You might think that cutting out sugar would be a breeze. After all, it's no secret that foods such as soda and doughnuts are packed with added sweeteners. But would you think that the frozen stir-fry dinner you had last night would have the same amount of sugars as 16 gummi bears? Or that whole-wheat bread can have almost a teaspoon of sugars per slice? These days, food companies toss added sugars into almost three-quarters of all packaged products, including nutritious-sounding items such as instant oatmeal and peanut butter and ­even foods that aren’t supposed to be sweet, like tomato sauce and crackers. 

The trouble with sneaky sugars may go beyond excess calories. When 43 obese children ate the same amount of calories but decreased their added sugars intake from 28 percent of their daily calories to 10 percent for 9 days, their weight stayed steady but their cholesterol, triglyceride, blood pressure, and fasting blood sugar and insulin levels dropped, according to a study in the journal Obesity. The study needs to be replicated with a larger test group and with older people, but there’s no apparent reason that adults would respond differently, says Rachel K. Johnson, Ph.D., R.D., a professor of nutrition at the University of Vermont and a member of the Institute of Medicine panel that made dietary guidelines recommendations to the federal government for sugars and carbohydrates. 

Previous research has linked an overload of added sugar with an increased risk of type 2 diabetes, heart disease, and obesity. For example, a recent study found that people who got 17 to 21 percent of their calories from added sugars had a 38 percent higher risk of dying from cardiovascular disease than those who kept their intake of sugars to 8 percent.

Natural vs. Added Sugars

But how do foods that naturally contain sugars, such as fruit, milk, and “sweeter” veggies like sweet potatoes or beets, affect our health? “The sugars found in dairy and fruit come in smaller doses and are packaged with fiber, protein, vitamins, and minerals, which means they don’t affect your blood sugar as drastically,” Johnson says. But added sugars are what some experts refer to as “empty calories” because they lack nutrients. 

Become a Sugar Sleuth

Cutting out sugar, then, seems simple enough: Avoid those foods that have lots of sugars added to them. But it’s not easy. The current version of the Nutrition Facts label lumps added and naturally occurring sugars together under “total sugars.”

As a result, “Consumers have no way of knowing how much added sugars are in a food,” Johnson says. “For other nutrients, the Nutrition Facts label lists the percentage of the daily intake a serving of a food supplies, but that’s not the case for sugars.”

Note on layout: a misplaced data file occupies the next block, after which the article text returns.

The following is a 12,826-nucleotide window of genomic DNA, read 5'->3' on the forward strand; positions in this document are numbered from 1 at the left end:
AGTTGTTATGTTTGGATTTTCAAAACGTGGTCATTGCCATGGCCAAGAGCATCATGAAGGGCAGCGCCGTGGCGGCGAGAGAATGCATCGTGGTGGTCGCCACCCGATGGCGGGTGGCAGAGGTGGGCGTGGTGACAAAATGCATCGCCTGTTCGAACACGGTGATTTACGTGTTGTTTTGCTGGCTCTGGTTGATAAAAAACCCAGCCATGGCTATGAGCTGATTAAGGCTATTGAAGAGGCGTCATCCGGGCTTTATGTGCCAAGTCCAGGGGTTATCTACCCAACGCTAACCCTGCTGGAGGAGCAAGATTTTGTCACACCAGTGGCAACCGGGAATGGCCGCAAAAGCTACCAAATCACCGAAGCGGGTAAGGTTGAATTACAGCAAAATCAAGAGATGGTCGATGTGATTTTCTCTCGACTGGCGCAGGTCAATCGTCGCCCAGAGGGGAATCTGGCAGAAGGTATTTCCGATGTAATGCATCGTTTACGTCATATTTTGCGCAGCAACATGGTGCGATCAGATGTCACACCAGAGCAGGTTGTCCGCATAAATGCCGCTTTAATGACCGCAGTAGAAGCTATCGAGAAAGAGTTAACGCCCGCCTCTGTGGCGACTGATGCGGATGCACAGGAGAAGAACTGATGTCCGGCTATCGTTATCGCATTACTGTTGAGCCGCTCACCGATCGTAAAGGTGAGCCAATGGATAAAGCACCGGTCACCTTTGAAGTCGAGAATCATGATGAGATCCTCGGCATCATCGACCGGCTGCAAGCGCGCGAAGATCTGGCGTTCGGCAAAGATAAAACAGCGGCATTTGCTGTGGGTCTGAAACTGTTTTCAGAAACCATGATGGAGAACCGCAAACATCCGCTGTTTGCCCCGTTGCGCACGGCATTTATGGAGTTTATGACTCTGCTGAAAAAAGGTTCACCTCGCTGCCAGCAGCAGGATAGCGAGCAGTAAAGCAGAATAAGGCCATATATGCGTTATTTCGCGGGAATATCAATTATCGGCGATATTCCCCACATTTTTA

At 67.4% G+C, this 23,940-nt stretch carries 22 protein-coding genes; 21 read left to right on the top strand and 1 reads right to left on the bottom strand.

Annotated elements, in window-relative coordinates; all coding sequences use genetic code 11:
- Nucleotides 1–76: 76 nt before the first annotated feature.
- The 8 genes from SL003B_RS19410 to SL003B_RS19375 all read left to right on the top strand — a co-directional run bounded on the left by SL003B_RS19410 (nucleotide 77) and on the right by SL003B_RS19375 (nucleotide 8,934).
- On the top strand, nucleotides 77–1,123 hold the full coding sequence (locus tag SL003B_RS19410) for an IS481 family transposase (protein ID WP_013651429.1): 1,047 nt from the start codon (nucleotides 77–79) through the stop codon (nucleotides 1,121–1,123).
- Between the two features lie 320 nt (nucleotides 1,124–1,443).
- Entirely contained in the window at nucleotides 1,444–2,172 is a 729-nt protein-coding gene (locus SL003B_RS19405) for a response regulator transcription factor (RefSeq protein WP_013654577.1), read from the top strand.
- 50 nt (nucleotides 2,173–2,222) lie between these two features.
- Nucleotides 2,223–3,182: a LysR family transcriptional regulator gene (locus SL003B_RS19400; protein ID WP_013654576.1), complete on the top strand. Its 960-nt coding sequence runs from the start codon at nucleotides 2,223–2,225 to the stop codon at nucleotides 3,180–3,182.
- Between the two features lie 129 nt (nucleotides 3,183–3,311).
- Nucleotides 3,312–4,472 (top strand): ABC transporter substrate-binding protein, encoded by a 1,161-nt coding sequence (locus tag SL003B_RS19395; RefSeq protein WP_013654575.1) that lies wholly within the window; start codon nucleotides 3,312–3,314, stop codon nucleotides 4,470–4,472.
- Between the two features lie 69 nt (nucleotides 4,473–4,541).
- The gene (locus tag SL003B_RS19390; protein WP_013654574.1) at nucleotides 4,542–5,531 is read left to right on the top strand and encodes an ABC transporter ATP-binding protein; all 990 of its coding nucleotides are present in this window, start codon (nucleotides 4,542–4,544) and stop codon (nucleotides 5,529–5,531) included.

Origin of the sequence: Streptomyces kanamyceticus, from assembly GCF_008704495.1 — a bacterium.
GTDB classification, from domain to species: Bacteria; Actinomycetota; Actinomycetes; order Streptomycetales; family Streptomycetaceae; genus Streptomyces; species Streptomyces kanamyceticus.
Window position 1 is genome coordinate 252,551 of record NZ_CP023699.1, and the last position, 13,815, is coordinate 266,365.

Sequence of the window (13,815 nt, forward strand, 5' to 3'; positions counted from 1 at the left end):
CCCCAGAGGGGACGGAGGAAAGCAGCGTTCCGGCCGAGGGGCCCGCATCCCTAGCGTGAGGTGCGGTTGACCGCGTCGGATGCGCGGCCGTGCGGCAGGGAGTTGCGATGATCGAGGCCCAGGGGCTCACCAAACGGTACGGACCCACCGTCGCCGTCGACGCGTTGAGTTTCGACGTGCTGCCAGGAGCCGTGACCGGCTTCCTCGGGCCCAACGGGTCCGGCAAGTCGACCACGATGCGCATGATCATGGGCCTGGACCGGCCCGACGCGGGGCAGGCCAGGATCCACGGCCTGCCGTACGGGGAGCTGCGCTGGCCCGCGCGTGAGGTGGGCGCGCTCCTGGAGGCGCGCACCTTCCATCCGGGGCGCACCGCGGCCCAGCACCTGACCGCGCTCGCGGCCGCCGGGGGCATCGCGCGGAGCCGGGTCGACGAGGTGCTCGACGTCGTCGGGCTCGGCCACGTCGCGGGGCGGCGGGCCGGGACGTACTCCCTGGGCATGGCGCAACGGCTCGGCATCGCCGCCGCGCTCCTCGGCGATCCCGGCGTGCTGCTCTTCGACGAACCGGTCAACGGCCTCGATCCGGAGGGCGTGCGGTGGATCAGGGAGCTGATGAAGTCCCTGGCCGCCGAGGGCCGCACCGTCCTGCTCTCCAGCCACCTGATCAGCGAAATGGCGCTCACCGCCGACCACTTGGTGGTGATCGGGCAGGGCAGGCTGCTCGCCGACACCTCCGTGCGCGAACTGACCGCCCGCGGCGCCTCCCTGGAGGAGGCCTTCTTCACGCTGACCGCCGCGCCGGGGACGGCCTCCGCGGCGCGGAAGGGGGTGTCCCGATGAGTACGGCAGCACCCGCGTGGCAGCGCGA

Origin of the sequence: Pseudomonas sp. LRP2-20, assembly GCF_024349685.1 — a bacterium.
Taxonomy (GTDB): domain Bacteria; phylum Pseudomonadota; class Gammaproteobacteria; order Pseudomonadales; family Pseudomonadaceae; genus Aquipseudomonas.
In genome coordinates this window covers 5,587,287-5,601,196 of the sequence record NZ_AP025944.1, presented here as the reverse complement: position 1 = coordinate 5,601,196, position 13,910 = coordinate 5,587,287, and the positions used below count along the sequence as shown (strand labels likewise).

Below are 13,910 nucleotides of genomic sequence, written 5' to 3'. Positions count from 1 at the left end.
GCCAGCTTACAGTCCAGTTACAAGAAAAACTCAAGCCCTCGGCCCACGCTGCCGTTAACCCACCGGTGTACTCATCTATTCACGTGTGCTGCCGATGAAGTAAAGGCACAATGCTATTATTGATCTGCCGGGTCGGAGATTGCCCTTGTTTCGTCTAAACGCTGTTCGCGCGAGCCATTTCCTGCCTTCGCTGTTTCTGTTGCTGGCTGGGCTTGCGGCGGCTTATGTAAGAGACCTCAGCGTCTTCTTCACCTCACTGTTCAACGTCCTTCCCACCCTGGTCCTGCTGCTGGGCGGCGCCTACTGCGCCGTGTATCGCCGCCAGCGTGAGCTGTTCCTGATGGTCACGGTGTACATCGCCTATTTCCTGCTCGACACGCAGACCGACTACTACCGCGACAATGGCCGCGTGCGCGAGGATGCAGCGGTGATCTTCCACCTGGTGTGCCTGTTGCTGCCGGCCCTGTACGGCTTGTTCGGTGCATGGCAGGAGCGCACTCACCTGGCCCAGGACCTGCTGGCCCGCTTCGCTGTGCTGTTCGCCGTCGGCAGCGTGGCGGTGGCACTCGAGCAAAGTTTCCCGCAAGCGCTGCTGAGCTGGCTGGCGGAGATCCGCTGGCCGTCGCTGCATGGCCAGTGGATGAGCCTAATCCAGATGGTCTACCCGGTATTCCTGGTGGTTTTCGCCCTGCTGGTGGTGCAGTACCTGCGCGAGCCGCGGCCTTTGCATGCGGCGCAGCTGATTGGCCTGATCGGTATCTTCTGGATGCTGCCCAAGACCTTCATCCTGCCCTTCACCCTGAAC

The FDA is also recommending that no more than 10 percent of our daily calories come from added sugar. That’s 45 grams, or about 11 teaspoons for someone on an 1,800-calorie diet. (A teaspoon is equal to about 4 grams.) About 70 percent of adults get that and more every day. The American Heart Association suggests an even lower limit: 24 grams for women (about 6 teaspoons) and 36 grams (about 9 teaspoons) for men. Until food labels change, use these tips for cutting out sugar:

  • Consider the food. If a product doesn’t contain fruit, milk, sweet veggies, or yogurt, and more than 3 grams is listed in the total sugars column, you can assume that most of the sugars are added.
  • Know the code words for sugar. Ingredients on the list that end in “ose”—fructose, maltose, sucrose—are added sugars (the main exception is the artificial sweetener sucralose). But food labels have a variety of terms for sugars (see Sugar's Many Names, below). And don’t be fooled—healthier-sounding sugars such as brown rice syrup or honey aren’t any better for you than other types.
  • Scan the entire ingredients list. Ingredients are listed in order of weight; the higher up a substance is, the more of it the food contains. But many manufacturers use more than one type of sugar in a product. They are allowed to list them separately, which may give the impression that a food has less sugars than it really does.
  • Compare nutrition labels. Find the “plain” version of foods such as yogurt or oatmeal and compare the Nutrition Facts label against the same brand’s sweetened versions. “The difference in the amount of sugars between the two products is added sugars,” Johnson says. Here’s another sweet tip: Buy plain or regular versions and add fresh fruit for sweetness instead of buying foods that are presweetened.

Sugar's Many Names

Dozens of types of sugars can be found on ingredients lists. Here, some of the more common types to look for.

Agave NectarFructose
Agave SyrupFruit Juice Concentrate
Barley MaltGlucose
Beet SugarHigh Fructose Corn Syrup
Brown Rice SyrupHoney
Brown SugarInvert Sugar Syrup
Cane Juice SolidsMalt Syrup
Cane SugarMaltodextrin
Coconut SugarMaple Syrup
Corn SweetenerMolasses
Corn SyrupSorghum Syrup
Date SugarSucrose
Evaporated Cane Juice